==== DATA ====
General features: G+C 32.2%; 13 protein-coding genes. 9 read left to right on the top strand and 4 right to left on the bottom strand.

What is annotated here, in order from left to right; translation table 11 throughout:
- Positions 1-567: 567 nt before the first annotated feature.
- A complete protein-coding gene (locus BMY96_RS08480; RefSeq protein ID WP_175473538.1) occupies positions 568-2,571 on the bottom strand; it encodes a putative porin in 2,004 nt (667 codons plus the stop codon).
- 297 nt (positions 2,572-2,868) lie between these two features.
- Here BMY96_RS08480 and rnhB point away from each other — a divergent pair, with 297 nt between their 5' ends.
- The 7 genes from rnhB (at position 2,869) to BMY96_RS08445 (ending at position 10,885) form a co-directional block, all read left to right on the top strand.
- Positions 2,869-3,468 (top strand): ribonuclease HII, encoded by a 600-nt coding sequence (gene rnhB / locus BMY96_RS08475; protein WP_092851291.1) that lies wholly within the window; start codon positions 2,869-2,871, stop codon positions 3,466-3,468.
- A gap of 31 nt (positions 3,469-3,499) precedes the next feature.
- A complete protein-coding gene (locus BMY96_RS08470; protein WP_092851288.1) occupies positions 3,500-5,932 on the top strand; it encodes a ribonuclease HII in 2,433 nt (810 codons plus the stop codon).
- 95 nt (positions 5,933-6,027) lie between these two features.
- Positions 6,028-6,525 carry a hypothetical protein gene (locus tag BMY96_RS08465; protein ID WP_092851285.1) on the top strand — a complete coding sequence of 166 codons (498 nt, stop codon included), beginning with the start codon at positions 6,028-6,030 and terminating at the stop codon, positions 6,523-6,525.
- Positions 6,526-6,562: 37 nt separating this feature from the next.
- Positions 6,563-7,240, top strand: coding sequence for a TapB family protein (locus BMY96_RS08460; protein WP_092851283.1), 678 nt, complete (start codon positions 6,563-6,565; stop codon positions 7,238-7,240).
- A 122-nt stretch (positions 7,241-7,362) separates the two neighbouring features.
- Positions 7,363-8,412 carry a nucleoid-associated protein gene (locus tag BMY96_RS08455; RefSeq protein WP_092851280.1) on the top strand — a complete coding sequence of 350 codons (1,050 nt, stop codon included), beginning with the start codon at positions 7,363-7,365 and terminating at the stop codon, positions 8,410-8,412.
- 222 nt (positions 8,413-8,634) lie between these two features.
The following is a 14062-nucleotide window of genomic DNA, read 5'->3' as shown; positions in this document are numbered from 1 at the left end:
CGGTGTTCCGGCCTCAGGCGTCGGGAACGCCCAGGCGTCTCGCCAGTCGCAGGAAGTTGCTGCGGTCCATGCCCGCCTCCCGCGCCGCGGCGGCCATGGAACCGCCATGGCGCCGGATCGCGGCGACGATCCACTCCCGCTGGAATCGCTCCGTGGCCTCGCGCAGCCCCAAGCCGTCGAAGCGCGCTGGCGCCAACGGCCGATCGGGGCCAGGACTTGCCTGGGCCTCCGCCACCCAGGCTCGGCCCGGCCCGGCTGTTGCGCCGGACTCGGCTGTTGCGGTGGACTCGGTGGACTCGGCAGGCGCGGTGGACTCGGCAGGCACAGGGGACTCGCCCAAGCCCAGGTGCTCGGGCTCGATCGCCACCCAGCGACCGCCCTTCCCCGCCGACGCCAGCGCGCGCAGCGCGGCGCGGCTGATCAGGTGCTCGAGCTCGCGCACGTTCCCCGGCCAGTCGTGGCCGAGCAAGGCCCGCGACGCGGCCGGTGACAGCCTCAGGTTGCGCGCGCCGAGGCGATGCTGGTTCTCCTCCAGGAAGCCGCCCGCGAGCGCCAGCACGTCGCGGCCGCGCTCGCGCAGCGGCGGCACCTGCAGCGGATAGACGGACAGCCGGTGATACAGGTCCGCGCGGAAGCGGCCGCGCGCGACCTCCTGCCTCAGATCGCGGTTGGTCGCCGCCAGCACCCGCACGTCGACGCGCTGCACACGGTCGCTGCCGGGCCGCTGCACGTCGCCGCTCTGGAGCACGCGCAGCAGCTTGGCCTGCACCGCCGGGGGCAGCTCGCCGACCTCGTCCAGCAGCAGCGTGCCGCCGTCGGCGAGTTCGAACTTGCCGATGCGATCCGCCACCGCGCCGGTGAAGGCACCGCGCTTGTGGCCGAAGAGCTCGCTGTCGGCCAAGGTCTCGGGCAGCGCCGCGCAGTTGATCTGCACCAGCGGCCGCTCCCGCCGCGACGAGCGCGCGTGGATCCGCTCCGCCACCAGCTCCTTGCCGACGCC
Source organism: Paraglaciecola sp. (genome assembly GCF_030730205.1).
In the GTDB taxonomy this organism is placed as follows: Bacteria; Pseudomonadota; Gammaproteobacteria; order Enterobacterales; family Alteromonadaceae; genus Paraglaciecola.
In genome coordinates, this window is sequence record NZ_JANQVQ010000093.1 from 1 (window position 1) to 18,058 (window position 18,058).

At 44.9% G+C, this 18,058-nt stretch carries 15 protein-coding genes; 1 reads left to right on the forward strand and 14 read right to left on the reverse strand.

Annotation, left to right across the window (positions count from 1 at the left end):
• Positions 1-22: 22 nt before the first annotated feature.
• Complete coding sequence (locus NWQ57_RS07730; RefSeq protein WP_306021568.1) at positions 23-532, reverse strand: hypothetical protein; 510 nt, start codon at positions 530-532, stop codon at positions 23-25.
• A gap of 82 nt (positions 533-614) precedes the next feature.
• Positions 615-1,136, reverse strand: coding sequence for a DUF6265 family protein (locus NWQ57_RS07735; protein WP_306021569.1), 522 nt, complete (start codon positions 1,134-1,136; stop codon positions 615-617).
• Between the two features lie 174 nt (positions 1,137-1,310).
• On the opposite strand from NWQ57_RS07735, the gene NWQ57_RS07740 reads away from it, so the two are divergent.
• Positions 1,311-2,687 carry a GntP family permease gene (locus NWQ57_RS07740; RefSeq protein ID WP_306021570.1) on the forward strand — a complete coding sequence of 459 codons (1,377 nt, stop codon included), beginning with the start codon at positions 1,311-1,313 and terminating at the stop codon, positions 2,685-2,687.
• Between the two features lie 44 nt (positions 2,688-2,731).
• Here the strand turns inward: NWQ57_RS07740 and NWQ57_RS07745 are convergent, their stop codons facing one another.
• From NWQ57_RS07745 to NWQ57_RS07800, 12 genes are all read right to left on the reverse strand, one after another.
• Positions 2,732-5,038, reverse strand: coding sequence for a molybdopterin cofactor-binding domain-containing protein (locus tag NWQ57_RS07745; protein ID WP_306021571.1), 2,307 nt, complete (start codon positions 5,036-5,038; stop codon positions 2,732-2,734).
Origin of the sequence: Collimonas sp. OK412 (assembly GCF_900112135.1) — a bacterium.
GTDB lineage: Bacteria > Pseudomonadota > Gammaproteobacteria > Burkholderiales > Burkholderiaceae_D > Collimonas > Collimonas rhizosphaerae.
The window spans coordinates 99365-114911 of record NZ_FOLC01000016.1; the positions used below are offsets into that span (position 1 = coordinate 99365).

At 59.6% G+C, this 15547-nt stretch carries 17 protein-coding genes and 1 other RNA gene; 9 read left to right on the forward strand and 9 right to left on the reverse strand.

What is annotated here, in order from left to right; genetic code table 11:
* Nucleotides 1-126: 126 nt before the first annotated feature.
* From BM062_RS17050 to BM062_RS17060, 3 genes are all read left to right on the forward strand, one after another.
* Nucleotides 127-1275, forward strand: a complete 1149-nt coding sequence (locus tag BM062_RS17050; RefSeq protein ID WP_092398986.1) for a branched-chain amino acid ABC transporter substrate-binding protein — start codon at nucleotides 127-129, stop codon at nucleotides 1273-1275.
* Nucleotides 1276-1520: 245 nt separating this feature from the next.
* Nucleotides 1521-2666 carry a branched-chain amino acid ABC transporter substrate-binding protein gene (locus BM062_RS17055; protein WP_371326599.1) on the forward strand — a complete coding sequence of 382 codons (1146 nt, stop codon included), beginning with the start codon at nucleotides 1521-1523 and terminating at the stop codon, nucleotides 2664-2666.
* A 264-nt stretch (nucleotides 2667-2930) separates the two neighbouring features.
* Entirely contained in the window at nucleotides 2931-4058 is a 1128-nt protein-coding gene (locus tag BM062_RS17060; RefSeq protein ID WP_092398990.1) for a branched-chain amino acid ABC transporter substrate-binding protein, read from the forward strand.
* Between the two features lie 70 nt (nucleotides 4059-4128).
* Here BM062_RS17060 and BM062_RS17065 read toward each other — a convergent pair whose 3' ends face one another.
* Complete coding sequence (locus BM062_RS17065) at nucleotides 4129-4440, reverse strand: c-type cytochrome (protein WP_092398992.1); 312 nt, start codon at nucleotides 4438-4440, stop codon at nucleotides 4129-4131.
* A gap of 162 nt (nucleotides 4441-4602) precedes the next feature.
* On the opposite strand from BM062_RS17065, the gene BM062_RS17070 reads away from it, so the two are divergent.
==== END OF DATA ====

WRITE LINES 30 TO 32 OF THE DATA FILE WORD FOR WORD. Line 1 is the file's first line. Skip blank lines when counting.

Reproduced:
• On the opposite strand from NWQ57_RS07735, the gene NWQ57_RS07740 reads away from it, so the two are divergent.
• Positions 1,311-2,687 carry a GntP family permease gene (locus NWQ57_RS07740; RefSeq protein ID WP_306021570.1) on the forward strand — a complete coding sequence of 459 codons (1,377 nt, stop codon included), beginning with the start codon at positions 1,311-1,313 and terminating at the stop codon, positions 2,685-2,687.
• Between the two features lie 44 nt (positions 2,688-2,731).